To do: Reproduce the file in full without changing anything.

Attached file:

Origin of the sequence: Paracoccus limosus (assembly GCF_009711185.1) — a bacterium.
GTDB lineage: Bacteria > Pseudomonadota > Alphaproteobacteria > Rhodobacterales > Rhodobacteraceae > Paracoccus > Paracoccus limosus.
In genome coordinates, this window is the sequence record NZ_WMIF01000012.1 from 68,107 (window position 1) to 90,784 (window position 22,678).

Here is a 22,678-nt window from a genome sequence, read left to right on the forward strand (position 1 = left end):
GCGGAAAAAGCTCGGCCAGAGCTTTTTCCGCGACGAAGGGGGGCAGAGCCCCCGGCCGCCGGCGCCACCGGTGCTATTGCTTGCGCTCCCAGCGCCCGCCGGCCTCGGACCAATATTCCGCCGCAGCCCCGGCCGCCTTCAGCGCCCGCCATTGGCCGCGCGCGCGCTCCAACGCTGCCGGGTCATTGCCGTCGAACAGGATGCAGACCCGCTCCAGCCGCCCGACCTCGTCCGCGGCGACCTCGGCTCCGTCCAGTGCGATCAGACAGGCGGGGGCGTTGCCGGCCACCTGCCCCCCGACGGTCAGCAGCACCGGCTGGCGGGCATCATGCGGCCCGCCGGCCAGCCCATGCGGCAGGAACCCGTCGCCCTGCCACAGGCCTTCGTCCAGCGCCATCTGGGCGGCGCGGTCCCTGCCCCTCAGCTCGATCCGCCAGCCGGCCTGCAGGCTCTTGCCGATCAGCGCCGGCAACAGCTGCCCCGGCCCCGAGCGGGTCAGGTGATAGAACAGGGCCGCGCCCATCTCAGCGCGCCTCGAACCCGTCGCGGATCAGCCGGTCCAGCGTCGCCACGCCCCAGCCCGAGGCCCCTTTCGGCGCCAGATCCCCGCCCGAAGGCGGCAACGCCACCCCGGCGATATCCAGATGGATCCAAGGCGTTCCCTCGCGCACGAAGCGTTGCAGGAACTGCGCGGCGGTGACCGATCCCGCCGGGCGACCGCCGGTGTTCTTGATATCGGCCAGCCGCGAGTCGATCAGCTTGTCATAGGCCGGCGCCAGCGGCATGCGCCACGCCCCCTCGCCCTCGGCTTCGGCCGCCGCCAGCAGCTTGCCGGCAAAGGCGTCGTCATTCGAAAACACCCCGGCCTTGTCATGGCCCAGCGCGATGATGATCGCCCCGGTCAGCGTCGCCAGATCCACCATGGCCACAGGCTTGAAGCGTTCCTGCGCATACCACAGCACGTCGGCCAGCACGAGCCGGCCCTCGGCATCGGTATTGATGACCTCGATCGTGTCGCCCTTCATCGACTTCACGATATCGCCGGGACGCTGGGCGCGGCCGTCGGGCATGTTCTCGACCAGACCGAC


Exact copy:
Origin of the sequence: Paracoccus limosus (assembly GCF_009711185.1) — a bacterium.
GTDB lineage: Bacteria > Pseudomonadota > Alphaproteobacteria > Rhodobacterales > Rhodobacteraceae > Paracoccus > Paracoccus limosus.
In genome coordinates, this window is the sequence record NZ_WMIF01000012.1 from 68,107 (window position 1) to 90,784 (window position 22,678).

Here is a 22,678-nt window from a genome sequence, read left to right on the forward strand (position 1 = left end):
GCGGAAAAAGCTCGGCCAGAGCTTTTTCCGCGACGAAGGGGGGCAGAGCCCCCGGCCGCCGGCGCCACCGGTGCTATTGCTTGCGCTCCCAGCGCCCGCCGGCCTCGGACCAATATTCCGCCGCAGCCCCGGCCGCCTTCAGCGCCCGCCATTGGCCGCGCGCGCGCTCCAACGCTGCCGGGTCATTGCCGTCGAACAGGATGCAGACCCGCTCCAGCCGCCCGACCTCGTCCGCGGCGACCTCGGCTCCGTCCAGTGCGATCAGACAGGCGGGGGCGTTGCCGGCCACCTGCCCCCCGACGGTCAGCAGCACCGGCTGGCGGGCATCATGCGGCCCGCCGGCCAGCCCATGCGGCAGGAACCCGTCGCCCTGCCACAGGCCTTCGTCCAGCGCCATCTGGGCGGCGCGGTCCCTGCCCCTCAGCTCGATCCGCCAGCCGGCCTGCAGGCTCTTGCCGATCAGCGCCGGCAACAGCTGCCCCGGCCCCGAGCGGGTCAGGTGATAGAACAGGGCCGCGCCCATCTCAGCGCGCCTCGAACCCGTCGCGGATCAGCCGGTCCAGCGTCGCCACGCCCCAGCCCGAGGCCCCTTTCGGCGCCAGATCCCCGCCCGAAGGCGGCAACGCCACCCCGGCGATATCCAGATGGATCCAAGGCGTTCCCTCGCGCACGAAGCGTTGCAGGAACTGCGCGGCGGTGACCGATCCCGCCGGGCGACCGCCGGTGTTCTTGATATCGGCCAGCCGCGAGTCGATCAGCTTGTCATAGGCCGGCGCCAGCGGCATGCGCCACGCCCCCTCGCCCTCGGCTTCGGCCGCCGCCAGCAGCTTGCCGGCAAAGGCGTCGTCATTCGAAAACACCCCGGCCTTGTCATGGCCCAGCGCGATGATGATCGCCCCGGTCAGCGTCGCCAGATCCACCATGGCCACAGGCTTGAAGCGTTCCTGCGCATACCACAGCACGTCGGCCAGCACGAGCCGGCCCTCGGCATCGGTATTGATGACCTCGATCGTGTCGCCCTTCATCGACTTCACGATATCGCCGGGACGCTGGGCGCGGCCGTCGGGCATGTTCTCGACCAGACCGAC